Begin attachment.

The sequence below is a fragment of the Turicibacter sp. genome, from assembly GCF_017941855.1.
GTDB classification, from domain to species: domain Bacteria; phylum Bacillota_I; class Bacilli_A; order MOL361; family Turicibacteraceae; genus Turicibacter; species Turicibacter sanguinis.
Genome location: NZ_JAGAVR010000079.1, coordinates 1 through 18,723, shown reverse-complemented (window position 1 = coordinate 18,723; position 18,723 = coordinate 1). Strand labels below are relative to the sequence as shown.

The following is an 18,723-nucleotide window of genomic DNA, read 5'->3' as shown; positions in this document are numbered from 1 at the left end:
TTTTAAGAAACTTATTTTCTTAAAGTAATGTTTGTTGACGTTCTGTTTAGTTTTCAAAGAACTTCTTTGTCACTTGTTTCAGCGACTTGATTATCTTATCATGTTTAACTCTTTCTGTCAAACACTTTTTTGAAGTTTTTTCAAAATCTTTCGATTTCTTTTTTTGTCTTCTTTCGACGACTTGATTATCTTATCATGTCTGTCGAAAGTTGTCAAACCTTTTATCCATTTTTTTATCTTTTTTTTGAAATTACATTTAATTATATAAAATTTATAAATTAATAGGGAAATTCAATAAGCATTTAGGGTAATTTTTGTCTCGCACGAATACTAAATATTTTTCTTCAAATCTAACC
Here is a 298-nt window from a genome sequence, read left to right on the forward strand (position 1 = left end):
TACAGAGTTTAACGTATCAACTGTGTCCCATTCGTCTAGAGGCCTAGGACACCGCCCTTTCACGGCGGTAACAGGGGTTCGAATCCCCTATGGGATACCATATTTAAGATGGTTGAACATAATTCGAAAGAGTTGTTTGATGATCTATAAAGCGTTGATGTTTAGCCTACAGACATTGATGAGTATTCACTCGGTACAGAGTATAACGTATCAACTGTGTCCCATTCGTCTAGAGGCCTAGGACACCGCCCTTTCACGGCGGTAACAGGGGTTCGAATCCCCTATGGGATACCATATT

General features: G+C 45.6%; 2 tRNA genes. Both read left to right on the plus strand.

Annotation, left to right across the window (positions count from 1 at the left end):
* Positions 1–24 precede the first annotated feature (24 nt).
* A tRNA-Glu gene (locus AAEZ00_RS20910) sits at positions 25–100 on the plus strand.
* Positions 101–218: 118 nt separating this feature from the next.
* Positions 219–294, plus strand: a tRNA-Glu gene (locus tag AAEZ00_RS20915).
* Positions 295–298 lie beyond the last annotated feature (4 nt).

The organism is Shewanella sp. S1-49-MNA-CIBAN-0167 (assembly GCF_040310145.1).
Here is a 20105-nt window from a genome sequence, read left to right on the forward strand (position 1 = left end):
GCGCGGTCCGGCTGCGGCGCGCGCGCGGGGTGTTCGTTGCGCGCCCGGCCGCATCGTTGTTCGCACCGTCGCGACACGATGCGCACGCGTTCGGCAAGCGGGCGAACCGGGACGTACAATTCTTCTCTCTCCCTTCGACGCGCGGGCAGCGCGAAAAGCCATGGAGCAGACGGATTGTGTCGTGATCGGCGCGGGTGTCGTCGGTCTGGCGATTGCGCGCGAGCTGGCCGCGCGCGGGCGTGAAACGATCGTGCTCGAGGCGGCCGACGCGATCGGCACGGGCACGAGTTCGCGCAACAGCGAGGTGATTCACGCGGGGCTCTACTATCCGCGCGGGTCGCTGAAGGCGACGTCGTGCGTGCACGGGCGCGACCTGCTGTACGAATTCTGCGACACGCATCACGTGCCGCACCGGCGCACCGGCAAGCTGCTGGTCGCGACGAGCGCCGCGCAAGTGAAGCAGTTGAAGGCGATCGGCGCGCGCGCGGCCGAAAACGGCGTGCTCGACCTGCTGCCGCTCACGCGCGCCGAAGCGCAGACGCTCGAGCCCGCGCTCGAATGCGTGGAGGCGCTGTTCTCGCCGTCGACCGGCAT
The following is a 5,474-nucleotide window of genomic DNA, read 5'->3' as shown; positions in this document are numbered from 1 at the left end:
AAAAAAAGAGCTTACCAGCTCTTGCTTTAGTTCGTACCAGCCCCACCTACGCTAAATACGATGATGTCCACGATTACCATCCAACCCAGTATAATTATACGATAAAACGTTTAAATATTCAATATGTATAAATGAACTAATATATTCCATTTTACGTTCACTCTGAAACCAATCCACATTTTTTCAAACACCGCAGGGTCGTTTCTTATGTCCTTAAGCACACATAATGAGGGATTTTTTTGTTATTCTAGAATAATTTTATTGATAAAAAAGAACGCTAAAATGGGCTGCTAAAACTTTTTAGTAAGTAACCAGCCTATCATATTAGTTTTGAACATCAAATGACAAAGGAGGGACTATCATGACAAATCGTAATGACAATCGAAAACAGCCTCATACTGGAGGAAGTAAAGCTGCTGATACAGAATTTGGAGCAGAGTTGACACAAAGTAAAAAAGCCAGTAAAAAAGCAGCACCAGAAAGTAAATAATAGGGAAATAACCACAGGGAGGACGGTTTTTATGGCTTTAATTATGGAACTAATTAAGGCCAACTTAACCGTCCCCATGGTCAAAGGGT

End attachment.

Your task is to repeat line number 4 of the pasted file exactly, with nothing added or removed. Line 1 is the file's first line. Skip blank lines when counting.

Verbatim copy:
The following is an 18,723-nucleotide window of genomic DNA, read 5'->3' as shown; positions in this document are numbered from 1 at the left end: